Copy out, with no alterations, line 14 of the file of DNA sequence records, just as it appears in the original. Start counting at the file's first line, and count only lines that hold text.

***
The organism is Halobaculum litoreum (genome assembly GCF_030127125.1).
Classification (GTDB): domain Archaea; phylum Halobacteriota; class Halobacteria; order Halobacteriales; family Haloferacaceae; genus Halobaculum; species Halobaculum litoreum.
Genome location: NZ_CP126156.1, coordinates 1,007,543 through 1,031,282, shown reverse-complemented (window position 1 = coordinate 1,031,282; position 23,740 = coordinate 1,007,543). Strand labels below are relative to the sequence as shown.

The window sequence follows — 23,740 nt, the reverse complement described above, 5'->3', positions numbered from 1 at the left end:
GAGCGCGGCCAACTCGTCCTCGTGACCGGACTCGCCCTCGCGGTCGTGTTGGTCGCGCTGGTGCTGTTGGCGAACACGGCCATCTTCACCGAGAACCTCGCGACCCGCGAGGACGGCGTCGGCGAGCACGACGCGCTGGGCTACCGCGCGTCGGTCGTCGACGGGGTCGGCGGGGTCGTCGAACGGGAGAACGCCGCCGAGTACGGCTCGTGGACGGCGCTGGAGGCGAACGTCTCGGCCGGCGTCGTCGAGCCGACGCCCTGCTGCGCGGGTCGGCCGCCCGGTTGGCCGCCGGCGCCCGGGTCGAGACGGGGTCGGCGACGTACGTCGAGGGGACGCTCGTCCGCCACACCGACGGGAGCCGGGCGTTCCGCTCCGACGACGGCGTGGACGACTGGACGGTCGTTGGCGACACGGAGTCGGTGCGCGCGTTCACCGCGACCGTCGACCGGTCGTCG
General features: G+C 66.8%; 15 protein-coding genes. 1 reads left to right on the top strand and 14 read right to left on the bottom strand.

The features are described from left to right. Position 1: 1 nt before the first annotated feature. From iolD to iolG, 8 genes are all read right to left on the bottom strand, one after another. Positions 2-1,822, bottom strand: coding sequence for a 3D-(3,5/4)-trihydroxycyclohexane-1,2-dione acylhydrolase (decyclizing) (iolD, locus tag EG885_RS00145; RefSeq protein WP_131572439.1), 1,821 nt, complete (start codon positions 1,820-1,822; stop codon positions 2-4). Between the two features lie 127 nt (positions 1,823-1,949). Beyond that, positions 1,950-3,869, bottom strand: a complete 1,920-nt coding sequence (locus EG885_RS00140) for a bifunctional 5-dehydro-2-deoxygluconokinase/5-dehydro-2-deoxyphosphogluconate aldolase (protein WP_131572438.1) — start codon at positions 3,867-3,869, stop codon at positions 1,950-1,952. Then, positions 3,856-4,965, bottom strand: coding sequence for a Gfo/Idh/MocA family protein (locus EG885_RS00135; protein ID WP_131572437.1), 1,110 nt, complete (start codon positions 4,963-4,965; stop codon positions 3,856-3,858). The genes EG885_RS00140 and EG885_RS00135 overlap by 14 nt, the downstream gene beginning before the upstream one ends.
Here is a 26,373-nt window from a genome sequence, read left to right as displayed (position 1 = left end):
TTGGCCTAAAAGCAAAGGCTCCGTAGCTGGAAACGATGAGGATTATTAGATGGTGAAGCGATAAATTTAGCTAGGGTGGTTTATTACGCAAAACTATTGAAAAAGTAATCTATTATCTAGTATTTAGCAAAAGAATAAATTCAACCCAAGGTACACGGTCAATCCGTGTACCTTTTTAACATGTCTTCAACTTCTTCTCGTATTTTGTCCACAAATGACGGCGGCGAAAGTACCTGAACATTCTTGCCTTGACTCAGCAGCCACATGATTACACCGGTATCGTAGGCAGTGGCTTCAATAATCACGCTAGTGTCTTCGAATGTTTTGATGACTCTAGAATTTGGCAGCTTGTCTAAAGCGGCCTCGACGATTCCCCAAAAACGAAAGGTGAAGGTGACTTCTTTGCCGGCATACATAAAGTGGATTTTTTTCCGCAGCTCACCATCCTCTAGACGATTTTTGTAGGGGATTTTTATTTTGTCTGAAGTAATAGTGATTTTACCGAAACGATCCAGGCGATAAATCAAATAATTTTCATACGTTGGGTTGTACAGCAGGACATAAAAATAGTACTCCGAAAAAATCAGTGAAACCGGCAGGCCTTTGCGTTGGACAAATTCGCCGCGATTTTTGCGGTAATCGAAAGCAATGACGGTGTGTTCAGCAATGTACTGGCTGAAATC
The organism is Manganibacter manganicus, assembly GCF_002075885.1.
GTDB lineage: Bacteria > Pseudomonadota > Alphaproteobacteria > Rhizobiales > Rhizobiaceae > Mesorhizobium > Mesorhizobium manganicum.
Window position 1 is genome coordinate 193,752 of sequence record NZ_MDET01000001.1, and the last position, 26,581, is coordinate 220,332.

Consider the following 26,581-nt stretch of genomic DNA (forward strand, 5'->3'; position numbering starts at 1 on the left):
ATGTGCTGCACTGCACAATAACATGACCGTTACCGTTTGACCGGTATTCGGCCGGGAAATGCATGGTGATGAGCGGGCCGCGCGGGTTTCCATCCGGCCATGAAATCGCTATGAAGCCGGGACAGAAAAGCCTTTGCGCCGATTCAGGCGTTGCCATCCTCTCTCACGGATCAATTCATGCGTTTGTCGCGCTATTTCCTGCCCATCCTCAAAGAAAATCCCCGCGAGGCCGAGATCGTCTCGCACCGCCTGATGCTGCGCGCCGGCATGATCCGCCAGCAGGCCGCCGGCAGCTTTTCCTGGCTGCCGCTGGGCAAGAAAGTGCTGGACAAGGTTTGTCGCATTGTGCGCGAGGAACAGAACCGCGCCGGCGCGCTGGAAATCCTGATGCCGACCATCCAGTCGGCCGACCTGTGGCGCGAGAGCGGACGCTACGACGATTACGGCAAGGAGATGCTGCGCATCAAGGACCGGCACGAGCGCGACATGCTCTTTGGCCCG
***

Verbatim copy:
ATGTGCTGCACTGCACAATAACATGACCGTTACCGTTTGACCGGTATTCGGCCGGGAAATGCATGGTGATGAGCGGGCCGCGCGGGTTTCCATCCGGCCATGAAATCGCTATGAAGCCGGGACAGAAAAGCCTTTGCGCCGATTCAGGCGTTGCCATCCTCTCTCACGGATCAATTCATGCGTTTGTCGCGCTATTTCCTGCCCATCCTCAAAGAAAATCCCCGCGAGGCCGAGATCGTCTCGCACCGCCTGATGCTGCGCGCCGGCATGATCCGCCAGCAGGCCGCCGGCAGCTTTTCCTGGCTGCCGCTGGGCAAGAAAGTGCTGGACAAGGTTTGTCGCATTGTGCGCGAGGAACAGAACCGCGCCGGCGCGCTGGAAATCCTGATGCCGACCATCCAGTCGGCCGACCTGTGGCGCGAGAGCGGACGCTACGACGATTACGGCAAGGAGATGCTGCGCATCAAGGACCGGCACGAGCGCGACATGCTCTTTGGCCCG